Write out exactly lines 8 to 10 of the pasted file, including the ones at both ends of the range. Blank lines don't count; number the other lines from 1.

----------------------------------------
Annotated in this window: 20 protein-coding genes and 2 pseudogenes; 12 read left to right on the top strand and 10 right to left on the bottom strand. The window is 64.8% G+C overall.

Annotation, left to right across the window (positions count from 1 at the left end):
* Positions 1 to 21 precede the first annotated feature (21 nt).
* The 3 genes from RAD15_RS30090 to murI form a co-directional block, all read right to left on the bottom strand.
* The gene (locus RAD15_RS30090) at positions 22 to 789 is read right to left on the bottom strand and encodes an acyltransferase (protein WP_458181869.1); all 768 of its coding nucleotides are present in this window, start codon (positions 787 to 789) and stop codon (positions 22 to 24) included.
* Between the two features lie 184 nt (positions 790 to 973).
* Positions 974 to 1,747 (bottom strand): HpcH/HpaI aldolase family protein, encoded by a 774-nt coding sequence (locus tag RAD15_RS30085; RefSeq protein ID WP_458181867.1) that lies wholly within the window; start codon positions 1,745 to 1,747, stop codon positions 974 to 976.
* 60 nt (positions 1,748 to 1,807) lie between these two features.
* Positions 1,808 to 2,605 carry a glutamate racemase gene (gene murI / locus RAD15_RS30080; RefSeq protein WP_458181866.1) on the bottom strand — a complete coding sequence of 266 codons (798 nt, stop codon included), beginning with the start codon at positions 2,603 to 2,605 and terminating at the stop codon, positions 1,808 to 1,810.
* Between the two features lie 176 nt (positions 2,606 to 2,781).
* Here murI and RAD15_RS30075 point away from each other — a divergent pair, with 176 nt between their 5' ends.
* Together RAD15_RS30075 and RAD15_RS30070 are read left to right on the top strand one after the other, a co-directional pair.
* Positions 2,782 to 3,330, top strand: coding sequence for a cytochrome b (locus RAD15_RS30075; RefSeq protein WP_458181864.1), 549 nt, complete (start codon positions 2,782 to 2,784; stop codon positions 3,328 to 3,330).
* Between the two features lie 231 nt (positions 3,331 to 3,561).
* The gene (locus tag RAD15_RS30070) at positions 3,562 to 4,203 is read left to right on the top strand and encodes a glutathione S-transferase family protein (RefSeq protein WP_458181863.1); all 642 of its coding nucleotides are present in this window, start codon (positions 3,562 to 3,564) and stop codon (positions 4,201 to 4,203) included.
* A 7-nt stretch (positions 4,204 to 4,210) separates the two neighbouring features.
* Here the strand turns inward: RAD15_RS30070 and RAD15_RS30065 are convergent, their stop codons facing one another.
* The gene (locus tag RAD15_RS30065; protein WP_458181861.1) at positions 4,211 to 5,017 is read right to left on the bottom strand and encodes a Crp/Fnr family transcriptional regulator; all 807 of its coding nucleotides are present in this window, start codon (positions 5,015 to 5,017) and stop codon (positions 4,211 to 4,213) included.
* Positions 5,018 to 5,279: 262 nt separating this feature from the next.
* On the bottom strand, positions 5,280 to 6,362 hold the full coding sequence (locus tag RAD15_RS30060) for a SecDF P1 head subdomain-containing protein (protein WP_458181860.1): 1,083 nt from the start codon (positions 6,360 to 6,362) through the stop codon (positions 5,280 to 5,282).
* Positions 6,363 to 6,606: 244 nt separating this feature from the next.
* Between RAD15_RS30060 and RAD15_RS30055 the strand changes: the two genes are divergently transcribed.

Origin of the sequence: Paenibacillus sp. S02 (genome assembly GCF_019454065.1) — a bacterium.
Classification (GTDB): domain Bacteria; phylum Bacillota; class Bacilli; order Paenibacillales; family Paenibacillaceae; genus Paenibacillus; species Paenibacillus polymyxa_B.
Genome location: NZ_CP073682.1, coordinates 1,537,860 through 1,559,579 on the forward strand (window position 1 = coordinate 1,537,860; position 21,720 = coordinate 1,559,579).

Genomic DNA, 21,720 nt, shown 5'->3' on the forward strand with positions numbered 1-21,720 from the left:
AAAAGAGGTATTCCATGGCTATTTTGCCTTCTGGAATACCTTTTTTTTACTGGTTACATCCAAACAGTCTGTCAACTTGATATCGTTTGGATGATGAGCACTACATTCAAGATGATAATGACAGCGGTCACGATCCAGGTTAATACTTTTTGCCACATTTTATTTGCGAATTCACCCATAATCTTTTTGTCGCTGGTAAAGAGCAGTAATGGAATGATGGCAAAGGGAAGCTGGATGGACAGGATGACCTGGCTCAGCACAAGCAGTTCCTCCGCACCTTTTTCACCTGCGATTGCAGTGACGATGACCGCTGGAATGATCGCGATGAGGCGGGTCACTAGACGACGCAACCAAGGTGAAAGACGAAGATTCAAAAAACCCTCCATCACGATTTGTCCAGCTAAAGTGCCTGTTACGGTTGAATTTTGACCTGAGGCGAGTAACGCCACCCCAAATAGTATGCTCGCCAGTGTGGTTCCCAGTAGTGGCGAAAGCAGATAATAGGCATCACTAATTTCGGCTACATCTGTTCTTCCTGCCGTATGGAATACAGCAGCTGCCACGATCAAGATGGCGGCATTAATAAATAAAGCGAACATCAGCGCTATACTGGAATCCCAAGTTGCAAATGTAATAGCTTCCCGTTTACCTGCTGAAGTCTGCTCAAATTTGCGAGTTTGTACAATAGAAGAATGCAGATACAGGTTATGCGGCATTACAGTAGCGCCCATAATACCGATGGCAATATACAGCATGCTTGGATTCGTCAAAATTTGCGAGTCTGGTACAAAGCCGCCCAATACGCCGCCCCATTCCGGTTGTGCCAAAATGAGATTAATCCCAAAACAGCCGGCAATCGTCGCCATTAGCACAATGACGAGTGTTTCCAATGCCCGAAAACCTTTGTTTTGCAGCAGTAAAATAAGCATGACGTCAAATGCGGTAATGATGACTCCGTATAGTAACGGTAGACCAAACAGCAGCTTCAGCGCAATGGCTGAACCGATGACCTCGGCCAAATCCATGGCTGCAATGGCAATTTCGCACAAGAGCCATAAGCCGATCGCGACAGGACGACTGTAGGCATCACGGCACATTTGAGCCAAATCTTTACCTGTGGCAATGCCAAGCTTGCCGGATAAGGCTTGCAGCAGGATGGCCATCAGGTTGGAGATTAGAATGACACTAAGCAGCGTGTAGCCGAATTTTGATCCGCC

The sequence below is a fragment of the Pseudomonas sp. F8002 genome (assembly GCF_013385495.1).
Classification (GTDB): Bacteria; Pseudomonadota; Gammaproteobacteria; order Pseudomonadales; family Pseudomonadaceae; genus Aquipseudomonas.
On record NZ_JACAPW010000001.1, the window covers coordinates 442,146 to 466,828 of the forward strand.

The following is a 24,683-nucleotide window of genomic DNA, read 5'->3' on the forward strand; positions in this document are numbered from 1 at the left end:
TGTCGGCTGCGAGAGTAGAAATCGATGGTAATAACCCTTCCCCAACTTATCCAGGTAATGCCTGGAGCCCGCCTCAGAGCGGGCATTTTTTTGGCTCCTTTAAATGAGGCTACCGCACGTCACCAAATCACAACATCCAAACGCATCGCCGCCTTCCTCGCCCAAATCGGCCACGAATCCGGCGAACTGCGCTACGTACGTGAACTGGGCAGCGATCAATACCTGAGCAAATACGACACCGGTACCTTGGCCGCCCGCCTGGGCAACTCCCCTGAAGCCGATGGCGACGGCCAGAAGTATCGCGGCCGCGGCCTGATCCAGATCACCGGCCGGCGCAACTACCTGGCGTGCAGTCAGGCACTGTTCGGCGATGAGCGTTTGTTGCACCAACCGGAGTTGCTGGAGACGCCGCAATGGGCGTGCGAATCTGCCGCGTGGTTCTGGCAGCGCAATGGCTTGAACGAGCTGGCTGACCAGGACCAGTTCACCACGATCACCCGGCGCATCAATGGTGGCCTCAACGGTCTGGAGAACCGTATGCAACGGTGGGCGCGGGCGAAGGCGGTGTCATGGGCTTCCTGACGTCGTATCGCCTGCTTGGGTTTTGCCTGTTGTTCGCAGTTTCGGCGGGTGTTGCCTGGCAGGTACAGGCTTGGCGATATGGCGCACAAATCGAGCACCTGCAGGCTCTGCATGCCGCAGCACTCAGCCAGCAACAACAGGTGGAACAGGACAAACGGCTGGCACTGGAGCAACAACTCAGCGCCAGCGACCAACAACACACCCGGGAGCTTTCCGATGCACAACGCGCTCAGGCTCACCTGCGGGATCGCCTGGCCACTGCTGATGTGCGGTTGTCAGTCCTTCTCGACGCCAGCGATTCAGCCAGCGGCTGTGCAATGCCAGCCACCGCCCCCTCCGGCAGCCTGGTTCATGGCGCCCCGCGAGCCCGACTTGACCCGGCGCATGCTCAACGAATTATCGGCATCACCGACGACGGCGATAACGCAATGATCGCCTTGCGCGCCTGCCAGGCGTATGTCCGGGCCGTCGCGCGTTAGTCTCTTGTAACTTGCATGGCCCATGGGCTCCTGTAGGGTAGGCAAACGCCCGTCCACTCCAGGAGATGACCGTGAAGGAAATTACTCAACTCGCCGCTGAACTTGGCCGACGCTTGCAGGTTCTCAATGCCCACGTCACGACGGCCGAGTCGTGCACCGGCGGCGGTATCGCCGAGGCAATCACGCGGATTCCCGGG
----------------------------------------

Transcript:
* 60 nt (positions 1,748 to 1,807) lie between these two features.
* Positions 1,808 to 2,605 carry a glutamate racemase gene (gene murI / locus RAD15_RS30080; RefSeq protein WP_458181866.1) on the bottom strand — a complete coding sequence of 266 codons (798 nt, stop codon included), beginning with the start codon at positions 2,603 to 2,605 and terminating at the stop codon, positions 1,808 to 1,810.
* Between the two features lie 176 nt (positions 2,606 to 2,781).